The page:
Making Up After a Big Fight With Your Spouse
No matter how right each person in a relationship thinks they are, neither one really wants to stay mad forever. For most healthy couples, making up after a big fight is preferable to divorce. Learn more about what to do when you want to make up with your husband or wife other after a big fight.
After a big fight, owning up to your mistakes is an important first step in repairing the relationship.
If you are committed to making amends after a big fight with your husband or wife, lover, or boyfriend or girlfriend, making up and moving forward is easier than you think.
No matter what the cause of your last fight with your spouse, there is no point in playing the argument over and over again in your head. Trying to figure out who is right, who is wrong, or who started the argument doesn’t get either of you any closer to making up and moving on after the melt-down.
Here are some ways to help you and your partner to get back on track after an argument, a misunderstanding, or a relationship melt-down.
Acknowledge your role in the argument. Owning up to your words and deeds and apologizing for your actions is the best way to bring some closure to the argument and break the dreaded silent treatment. Fights and arguments are never fun. If you are in pain, you can be pretty sure that your spouse is, too. Even though he or she may still be acting stand-offish and defensive, someone has to make the first move. It might as well be you. Why? Because you are the only one who can take responsibility for your half of the relationship. That;s the first step in making up after a big fight: taking responsibility.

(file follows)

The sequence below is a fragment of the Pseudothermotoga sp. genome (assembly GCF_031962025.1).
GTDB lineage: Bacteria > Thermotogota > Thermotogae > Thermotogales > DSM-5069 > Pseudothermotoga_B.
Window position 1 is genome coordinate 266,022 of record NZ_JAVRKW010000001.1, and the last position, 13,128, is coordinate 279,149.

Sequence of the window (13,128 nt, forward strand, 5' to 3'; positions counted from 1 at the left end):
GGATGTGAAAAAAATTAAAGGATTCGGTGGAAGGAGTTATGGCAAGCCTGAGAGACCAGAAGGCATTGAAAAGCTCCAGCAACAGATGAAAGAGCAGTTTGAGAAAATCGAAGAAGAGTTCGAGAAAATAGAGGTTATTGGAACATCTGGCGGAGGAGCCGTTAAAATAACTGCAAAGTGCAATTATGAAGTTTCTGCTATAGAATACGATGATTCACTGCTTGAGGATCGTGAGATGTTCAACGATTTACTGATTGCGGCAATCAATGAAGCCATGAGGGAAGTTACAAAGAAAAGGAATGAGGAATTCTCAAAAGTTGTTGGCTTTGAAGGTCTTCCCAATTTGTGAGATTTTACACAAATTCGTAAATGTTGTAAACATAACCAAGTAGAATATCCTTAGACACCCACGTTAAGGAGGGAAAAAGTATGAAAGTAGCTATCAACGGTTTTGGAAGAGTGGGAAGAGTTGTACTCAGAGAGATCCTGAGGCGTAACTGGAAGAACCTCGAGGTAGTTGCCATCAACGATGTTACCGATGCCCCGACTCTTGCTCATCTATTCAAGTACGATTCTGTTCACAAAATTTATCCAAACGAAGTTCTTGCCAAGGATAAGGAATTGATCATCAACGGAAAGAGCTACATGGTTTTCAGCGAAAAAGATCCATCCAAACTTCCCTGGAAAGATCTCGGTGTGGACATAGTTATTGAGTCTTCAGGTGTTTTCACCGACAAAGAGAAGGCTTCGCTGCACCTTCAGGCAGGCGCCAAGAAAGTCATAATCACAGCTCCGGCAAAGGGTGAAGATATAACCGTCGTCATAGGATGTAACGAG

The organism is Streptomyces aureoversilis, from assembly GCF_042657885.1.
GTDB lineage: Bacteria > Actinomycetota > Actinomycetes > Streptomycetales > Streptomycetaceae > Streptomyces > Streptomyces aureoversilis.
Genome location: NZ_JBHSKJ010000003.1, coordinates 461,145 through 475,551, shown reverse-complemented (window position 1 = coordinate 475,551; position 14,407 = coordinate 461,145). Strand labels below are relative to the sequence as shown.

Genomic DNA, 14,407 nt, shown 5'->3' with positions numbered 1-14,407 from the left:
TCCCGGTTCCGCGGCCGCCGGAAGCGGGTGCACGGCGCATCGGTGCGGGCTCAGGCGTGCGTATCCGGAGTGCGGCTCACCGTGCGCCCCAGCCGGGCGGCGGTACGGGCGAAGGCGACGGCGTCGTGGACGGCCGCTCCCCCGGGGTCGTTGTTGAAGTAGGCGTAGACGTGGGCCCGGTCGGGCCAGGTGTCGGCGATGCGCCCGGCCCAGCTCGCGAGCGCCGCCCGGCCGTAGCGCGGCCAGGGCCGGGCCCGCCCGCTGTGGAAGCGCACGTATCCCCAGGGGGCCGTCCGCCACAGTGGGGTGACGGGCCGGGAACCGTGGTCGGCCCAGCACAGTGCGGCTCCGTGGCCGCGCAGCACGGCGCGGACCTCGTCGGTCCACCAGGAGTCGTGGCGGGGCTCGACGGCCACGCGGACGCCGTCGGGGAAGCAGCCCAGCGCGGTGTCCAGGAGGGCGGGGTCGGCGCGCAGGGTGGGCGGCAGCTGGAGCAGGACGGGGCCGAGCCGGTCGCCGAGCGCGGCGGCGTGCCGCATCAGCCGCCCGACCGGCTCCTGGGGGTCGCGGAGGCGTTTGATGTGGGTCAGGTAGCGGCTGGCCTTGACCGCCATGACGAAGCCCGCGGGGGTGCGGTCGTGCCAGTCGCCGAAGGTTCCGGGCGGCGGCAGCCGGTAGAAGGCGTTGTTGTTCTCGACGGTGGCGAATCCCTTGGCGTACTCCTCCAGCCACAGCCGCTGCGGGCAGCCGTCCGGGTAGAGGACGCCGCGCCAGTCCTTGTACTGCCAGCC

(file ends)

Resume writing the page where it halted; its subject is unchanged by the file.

Wishing and waiting and hoping that your spouse will say sorry first is the same as trying to make him or her behave in a certain way. You can’t change someone else. But you can change yourself. Holding back and staying silent isn't the answer to making up after a fight, either. Offering a sincere, excuse-free apology for your part of the argument is the next step in making up and moving on after a fight.
Listen to your spouse with an open heart. Making up after an argument requires that you set aside your own viewpoint and try to see the situation from your partner’s perspective. No matter how difficult it is, try to listen to what your spouse has to say, without jumping in and correcting him or her. Listening to another person mindfully, without interrupting, without judging and without feeling the need to establish right and wrong, is one of the most loving, caring things you can do for someone. And doesn’t your husband or wife deserve to feel your love and care?
share why interrupting your spouse creates big communication barriers in your marriage. They write, “Interrupting people while they are speaking is probably the most common type of devaluation in communication. When you are interrupted, the other person is saying: ‘I am more important that you are. My point of view has priority.’ Interruptions always cause problems in communication although neither party realizes why their interaction has become obstructed.” In Conscious Loving: The Journey to Co-Commitment, authors and marriage counselors Gay Hendricks, Ph.D. and Kathlyn Hendricks, Ph.D.
Sometimes it is far worse to win the fight than lose.— Billie Holiday